Disclaimer: This answer is provided for informational purposes only, does not constitute legal advice, and does not create an attorney-client relationship. Actual legal advice can only be provided after completing a comprehensive consultation in which all of the relevant facts are discussed and reviewed.

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Posted

My fellow attorneys are giving you the straight answer. You need to resort to court action to remove theses people. You can get the forms from the Courthouse for I believe a small fee or online for free (I believe Pasco has the forms online- Hillsborough has them for sure). You need to evict these new persons and the original tenants unless you can determine they abandoned the property, which I would bet against. I would get a forwarding address of the original tenants and send them a certified letter telling them you are keeping the deposit because of unpaid past rent they owe you. Hopefully that letter is sent within 30 days of their abandonment. If you have no forwarding address, send it to the last known address - the house- they may have a post office forward order placed and if not, you did the best you could. And you can evict someone not on a lease. You probably need a lawyers help because these issues could be tricky and frustrating. Use a Tampa Bay local attorney. It might you less than you think.

Good Luck.
Michael Lygnos, Esq.
Lygnos Law Firm
Tampa, FL
813 259-9494
marinelaw@msn.com

Legal disclaimer: This answer does not constitute, legal advice nor does it constitute an attorney-client relationship. www.lygnoslawfirm.com Free Consultation 813 259-9494 Michael Lygnos, Esq., Lygnos Law Firm P.A., Serving Tampa Bay, Florida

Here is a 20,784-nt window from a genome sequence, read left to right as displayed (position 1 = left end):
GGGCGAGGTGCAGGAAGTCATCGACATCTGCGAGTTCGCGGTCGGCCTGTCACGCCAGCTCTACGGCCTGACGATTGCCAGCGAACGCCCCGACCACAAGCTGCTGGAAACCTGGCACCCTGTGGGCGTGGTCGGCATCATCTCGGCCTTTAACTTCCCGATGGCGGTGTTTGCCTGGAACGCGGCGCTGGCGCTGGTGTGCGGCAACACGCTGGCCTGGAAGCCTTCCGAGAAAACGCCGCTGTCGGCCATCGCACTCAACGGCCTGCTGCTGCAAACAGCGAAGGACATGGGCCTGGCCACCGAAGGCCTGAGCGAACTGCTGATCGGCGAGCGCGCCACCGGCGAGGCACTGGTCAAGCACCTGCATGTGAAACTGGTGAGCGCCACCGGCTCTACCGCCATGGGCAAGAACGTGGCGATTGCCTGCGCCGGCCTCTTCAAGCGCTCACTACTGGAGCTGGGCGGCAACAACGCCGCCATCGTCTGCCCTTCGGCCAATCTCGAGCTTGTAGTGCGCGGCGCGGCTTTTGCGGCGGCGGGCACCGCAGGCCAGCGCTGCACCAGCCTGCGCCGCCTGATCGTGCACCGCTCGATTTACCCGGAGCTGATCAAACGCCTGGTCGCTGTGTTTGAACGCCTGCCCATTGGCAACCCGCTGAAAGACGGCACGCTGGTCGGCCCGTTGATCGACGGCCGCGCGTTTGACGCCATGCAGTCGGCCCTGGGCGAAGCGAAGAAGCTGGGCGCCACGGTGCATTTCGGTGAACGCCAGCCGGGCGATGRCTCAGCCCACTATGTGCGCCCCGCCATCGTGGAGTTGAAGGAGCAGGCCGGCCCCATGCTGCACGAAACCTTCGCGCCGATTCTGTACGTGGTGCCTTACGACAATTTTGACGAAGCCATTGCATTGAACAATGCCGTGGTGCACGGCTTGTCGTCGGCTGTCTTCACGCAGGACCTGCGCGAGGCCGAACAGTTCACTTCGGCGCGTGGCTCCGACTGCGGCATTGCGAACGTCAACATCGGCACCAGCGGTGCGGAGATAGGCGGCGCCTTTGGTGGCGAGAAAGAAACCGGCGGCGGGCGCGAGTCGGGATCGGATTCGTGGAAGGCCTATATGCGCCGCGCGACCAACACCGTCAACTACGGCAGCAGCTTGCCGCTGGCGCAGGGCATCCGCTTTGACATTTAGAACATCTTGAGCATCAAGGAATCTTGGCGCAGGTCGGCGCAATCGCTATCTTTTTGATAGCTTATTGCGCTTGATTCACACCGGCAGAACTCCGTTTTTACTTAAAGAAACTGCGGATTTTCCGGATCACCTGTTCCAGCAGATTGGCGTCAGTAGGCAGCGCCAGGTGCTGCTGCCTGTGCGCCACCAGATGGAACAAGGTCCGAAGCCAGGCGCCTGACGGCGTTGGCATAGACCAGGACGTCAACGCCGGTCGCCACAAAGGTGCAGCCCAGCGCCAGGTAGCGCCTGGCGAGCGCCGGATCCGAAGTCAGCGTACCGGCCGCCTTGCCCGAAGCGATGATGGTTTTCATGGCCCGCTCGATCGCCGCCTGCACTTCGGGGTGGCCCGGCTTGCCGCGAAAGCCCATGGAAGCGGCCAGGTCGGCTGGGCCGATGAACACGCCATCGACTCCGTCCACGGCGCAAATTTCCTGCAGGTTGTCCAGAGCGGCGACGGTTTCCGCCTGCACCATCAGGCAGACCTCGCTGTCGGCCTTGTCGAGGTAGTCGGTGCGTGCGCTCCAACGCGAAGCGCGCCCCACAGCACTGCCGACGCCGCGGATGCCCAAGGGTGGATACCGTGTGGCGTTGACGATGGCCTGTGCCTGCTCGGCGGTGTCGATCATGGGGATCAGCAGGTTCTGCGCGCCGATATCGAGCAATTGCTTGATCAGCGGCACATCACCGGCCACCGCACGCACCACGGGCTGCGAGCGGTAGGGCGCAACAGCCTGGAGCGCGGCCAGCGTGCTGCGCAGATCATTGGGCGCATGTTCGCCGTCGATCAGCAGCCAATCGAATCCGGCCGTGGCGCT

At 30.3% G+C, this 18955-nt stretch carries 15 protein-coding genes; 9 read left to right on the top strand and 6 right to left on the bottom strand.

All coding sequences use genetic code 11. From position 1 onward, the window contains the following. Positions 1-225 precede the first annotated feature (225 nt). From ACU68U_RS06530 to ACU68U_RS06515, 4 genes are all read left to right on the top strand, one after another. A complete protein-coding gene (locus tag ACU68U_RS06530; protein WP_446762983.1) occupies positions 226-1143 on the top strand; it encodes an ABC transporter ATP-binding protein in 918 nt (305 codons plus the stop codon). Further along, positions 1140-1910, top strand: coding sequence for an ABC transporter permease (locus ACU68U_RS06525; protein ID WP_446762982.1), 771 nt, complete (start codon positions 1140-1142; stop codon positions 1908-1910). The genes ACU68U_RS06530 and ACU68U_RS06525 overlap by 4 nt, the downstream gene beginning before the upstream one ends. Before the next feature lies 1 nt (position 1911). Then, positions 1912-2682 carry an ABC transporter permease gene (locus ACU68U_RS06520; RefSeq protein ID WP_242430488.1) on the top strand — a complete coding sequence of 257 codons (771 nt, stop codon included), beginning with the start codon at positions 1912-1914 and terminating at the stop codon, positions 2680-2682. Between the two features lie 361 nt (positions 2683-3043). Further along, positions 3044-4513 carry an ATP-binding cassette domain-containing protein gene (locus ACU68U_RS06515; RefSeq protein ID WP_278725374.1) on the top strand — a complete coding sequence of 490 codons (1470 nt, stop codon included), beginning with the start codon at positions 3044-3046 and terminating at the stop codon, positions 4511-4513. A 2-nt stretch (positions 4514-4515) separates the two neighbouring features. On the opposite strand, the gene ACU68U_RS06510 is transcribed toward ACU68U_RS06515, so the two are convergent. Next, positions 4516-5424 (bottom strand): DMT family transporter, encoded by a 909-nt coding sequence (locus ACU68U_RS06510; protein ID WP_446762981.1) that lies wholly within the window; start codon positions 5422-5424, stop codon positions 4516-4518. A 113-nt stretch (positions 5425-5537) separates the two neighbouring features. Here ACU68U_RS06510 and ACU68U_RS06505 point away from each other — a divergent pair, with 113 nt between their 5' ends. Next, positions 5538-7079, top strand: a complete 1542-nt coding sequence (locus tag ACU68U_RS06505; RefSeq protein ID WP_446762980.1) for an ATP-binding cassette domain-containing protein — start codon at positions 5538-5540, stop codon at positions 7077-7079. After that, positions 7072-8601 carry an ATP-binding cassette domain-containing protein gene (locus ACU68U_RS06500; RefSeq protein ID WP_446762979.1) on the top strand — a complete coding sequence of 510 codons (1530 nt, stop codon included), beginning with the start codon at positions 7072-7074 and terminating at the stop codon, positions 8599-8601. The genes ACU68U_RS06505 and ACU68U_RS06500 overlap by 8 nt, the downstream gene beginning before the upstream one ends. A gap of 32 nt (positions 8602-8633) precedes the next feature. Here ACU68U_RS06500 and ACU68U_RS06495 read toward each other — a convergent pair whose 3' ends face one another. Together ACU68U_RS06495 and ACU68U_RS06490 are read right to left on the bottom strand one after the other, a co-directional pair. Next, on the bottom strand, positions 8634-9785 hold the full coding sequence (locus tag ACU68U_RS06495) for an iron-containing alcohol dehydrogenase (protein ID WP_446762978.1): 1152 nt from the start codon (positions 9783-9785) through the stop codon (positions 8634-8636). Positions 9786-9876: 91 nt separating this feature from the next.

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4 comments

Michael Nicholas Lygnos

Michael Nicholas Lygnos

Posted

By the way, if you accept a partial payment you must re-issue the three day notice. I would not take an rent from them.

Carol Lynne Zimmerly

Carol Lynne Zimmerly

Posted

A LL can refuse to accept anything less than the full amount listed on the 3 day notice. You may accept partial if you'd like, you would just re-issue a new valid 3 day notice.

Carol Lynne Zimmerly

Carol Lynne Zimmerly

Posted

A LL is only obligated to send the security deposit notification letter if the LL has received a notice from the Tenant at least 9 days before the Tenant leaves. However, I always advise my clients to send a letter to the Tenant at either the property address or the forwarding address if you have it and send it certified return receipt requested.

Michael Nicholas Lygnos

Michael Nicholas Lygnos

Posted

Carol, I stand corrected. Fla. Stat. 83.49(5) says 7 day notice if a tenant left prior to end of the lease term. This issue comes up all the time. My landlord clients never send the letter, and I have dealt with it often, so like you, I recommend sending a letter.